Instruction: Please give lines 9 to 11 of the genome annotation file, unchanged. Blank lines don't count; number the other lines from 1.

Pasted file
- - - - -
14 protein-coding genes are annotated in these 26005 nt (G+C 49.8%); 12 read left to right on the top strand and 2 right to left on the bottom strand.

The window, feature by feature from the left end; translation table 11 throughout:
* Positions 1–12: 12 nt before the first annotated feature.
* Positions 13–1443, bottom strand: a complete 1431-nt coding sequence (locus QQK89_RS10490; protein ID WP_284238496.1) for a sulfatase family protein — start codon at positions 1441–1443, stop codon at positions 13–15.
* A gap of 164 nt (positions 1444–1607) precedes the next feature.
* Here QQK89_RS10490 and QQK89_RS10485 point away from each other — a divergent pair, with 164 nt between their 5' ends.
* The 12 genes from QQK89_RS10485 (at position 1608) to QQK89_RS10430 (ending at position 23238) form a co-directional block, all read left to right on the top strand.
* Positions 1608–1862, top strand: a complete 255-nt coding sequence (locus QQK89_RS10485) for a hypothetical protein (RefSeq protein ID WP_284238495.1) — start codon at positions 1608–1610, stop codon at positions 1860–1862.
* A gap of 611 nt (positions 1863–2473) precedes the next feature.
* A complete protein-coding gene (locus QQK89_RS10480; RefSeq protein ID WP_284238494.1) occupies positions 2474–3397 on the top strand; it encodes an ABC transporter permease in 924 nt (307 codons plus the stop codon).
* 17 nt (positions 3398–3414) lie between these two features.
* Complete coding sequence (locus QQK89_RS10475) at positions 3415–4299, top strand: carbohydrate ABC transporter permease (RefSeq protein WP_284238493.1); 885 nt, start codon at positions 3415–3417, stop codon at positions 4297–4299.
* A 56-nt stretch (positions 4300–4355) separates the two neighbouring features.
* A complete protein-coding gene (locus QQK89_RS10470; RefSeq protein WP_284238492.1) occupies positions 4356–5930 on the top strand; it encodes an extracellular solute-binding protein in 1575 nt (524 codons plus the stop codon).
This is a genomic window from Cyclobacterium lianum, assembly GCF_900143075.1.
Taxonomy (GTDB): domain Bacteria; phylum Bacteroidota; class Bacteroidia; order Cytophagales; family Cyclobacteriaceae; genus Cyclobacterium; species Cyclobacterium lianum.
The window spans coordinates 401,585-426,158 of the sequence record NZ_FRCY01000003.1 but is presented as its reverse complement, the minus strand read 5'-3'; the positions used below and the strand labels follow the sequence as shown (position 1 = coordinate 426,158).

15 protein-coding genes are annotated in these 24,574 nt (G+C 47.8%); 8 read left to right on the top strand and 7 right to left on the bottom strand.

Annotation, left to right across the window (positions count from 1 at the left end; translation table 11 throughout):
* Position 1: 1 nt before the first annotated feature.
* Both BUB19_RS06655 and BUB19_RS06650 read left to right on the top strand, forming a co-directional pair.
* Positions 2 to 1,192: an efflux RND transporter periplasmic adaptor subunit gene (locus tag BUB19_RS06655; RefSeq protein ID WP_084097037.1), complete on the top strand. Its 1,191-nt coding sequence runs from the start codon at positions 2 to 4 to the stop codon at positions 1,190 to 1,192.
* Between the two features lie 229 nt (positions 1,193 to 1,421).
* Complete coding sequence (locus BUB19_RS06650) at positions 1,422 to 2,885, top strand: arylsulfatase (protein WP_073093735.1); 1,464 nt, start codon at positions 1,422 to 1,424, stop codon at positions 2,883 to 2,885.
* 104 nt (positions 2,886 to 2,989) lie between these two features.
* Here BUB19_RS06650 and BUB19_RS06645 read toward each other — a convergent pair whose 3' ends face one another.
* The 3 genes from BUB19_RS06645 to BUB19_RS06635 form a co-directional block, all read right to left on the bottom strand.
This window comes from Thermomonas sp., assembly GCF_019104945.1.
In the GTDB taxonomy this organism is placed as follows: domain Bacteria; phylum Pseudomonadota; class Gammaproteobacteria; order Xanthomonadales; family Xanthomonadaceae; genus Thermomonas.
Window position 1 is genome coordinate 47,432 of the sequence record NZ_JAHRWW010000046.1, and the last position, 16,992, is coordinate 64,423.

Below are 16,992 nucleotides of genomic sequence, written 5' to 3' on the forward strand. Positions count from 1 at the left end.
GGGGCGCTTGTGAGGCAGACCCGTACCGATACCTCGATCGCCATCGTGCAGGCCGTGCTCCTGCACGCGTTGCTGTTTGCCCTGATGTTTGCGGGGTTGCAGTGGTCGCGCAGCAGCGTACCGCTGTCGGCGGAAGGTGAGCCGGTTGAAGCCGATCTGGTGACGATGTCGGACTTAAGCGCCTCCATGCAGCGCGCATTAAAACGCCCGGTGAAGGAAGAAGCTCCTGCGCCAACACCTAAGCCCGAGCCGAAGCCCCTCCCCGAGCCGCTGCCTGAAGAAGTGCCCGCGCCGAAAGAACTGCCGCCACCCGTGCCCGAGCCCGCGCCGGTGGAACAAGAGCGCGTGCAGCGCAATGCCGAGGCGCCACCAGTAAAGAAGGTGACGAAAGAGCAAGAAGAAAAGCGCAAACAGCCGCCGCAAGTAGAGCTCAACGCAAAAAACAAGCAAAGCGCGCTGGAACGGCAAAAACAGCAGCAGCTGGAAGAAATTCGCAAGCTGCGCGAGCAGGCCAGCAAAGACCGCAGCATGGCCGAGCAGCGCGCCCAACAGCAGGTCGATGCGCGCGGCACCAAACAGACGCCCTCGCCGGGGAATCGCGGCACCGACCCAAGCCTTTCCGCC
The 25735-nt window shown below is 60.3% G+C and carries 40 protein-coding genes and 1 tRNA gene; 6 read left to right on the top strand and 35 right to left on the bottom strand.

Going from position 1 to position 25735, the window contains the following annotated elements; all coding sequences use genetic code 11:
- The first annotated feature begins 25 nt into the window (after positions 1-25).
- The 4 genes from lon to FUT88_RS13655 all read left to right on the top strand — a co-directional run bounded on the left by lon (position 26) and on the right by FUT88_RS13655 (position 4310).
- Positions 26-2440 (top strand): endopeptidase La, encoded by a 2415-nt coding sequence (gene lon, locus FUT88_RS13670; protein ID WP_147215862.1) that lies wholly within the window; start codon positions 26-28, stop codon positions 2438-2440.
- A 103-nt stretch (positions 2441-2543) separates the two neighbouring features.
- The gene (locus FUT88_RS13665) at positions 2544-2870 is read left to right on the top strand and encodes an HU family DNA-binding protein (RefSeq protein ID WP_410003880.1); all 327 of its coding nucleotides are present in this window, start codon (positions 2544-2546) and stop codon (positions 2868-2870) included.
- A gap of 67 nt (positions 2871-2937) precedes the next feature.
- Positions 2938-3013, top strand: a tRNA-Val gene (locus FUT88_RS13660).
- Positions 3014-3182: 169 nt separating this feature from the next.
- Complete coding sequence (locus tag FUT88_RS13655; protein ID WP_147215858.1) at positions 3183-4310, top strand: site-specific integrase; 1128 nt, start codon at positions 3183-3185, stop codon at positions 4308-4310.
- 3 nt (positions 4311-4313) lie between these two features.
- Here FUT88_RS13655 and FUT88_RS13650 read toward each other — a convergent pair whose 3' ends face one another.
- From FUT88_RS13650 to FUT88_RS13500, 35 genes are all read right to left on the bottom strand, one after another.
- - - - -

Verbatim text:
* A gap of 611 nt (positions 1863–2473) precedes the next feature.
* A complete protein-coding gene (locus QQK89_RS10480; RefSeq protein ID WP_284238494.1) occupies positions 2474–3397 on the top strand; it encodes an ABC transporter permease in 924 nt (307 codons plus the stop codon).
* 17 nt (positions 3398–3414) lie between these two features.